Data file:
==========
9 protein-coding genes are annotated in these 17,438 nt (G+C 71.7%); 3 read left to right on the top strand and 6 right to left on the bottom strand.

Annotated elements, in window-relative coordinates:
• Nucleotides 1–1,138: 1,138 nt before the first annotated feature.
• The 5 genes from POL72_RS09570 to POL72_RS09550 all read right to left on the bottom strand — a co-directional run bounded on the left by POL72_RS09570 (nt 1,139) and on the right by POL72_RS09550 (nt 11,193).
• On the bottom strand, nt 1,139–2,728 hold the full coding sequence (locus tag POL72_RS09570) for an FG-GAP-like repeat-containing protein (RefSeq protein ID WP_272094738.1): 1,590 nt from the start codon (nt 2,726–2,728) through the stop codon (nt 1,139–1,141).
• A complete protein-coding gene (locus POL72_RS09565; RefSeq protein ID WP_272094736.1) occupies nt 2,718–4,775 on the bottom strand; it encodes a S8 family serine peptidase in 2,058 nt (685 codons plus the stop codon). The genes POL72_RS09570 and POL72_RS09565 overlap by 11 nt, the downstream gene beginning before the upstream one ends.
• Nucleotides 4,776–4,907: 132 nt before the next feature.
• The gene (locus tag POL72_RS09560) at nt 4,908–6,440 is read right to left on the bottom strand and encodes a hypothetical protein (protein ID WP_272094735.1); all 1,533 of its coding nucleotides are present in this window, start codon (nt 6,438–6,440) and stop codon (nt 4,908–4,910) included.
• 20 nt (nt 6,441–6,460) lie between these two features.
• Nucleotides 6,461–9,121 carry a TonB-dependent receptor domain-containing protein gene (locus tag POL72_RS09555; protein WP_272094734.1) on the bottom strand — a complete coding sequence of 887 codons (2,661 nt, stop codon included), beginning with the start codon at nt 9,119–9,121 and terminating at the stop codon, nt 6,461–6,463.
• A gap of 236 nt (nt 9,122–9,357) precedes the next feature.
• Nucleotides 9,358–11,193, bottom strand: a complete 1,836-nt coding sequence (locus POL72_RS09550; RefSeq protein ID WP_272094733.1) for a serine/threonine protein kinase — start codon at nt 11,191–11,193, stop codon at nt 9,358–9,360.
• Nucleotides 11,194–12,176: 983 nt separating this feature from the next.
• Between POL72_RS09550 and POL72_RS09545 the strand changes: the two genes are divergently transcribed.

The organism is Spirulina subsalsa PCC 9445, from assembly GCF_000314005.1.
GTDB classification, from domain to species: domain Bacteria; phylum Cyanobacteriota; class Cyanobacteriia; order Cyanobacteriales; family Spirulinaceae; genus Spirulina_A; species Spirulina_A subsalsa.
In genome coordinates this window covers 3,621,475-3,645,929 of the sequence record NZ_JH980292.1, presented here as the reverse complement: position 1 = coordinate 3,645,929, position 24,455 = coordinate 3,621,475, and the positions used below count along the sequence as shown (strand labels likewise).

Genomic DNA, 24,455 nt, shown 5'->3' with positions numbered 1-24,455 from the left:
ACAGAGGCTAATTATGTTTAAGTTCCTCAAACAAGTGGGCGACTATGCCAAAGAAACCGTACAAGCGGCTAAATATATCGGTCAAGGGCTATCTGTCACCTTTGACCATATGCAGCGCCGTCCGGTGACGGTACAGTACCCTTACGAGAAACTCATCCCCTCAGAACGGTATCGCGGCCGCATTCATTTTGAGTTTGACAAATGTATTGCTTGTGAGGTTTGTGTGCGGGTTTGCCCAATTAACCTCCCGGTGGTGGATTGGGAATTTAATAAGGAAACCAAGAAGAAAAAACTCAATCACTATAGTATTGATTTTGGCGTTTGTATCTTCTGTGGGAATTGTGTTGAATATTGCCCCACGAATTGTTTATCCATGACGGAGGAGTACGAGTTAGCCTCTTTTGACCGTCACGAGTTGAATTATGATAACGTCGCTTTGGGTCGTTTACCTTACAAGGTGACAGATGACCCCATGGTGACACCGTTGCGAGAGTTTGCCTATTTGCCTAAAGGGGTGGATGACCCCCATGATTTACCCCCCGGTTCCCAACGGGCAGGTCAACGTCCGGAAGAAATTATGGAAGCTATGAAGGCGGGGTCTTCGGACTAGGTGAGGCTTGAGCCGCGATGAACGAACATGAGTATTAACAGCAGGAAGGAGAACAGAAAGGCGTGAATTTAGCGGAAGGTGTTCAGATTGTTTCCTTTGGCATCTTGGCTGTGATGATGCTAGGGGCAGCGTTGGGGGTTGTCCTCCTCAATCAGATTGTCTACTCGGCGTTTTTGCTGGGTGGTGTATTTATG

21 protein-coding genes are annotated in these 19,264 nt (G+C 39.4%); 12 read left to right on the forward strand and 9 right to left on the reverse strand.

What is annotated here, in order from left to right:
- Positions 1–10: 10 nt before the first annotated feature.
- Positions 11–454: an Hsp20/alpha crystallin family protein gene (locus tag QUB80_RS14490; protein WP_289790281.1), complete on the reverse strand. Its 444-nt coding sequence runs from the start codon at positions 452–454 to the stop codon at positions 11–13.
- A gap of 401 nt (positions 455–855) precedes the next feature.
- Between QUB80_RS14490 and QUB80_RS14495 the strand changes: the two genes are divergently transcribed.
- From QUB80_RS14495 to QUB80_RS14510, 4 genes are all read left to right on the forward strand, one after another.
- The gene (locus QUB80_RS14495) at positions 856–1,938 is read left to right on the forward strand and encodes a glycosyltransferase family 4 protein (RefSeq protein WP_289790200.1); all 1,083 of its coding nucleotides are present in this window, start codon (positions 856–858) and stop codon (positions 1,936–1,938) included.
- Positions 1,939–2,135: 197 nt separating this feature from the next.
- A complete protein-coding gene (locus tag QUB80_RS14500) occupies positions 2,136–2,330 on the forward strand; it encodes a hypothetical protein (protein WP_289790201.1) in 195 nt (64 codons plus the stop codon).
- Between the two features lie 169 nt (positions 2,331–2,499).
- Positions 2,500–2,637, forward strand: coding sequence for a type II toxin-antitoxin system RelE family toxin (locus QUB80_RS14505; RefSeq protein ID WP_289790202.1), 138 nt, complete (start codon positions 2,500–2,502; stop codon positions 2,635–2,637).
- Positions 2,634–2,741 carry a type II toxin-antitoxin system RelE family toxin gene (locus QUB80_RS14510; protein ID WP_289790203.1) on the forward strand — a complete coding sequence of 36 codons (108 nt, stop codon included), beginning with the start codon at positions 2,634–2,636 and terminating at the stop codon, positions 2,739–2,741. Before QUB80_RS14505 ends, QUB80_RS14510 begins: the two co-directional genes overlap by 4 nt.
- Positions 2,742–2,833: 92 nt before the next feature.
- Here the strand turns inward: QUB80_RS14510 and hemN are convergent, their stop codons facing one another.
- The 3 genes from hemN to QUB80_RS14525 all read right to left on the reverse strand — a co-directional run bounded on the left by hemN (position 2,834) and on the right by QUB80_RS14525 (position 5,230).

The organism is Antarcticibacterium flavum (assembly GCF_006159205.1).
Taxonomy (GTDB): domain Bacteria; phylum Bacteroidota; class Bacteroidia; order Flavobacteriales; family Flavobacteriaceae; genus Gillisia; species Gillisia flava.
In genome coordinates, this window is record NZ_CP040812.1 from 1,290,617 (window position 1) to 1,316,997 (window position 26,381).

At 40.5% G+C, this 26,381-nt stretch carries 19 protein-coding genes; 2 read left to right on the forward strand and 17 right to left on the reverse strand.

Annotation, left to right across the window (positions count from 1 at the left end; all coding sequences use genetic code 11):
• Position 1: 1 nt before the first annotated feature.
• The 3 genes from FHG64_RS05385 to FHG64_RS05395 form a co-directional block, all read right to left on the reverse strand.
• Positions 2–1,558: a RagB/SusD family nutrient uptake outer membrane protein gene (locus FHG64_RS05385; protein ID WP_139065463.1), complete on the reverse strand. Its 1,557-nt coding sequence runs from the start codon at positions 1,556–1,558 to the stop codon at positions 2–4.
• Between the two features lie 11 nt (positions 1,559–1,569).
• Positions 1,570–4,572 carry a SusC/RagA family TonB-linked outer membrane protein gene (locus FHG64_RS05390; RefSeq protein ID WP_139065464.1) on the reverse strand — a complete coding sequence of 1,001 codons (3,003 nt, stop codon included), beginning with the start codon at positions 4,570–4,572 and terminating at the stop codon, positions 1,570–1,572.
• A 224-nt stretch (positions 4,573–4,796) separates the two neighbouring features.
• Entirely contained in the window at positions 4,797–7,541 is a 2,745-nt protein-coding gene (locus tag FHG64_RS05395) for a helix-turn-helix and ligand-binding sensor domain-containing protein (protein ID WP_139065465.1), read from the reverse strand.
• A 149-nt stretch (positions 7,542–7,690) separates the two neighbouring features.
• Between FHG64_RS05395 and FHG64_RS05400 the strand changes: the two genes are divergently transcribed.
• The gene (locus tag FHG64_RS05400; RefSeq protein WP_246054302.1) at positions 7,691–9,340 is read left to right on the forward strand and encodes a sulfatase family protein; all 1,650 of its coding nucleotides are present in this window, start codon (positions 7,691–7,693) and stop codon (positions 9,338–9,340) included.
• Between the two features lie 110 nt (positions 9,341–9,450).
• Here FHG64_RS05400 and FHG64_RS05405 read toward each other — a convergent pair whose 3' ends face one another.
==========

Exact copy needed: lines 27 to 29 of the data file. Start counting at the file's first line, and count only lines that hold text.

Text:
- The gene (locus QUB80_RS14495) at positions 856–1,938 is read left to right on the forward strand and encodes a glycosyltransferase family 4 protein (RefSeq protein WP_289790200.1); all 1,083 of its coding nucleotides are present in this window, start codon (positions 856–858) and stop codon (positions 1,936–1,938) included.
- Positions 1,939–2,135: 197 nt separating this feature from the next.
- A complete protein-coding gene (locus tag QUB80_RS14500) occupies positions 2,136–2,330 on the forward strand; it encodes a hypothetical protein (protein WP_289790201.1) in 195 nt (64 codons plus the stop codon).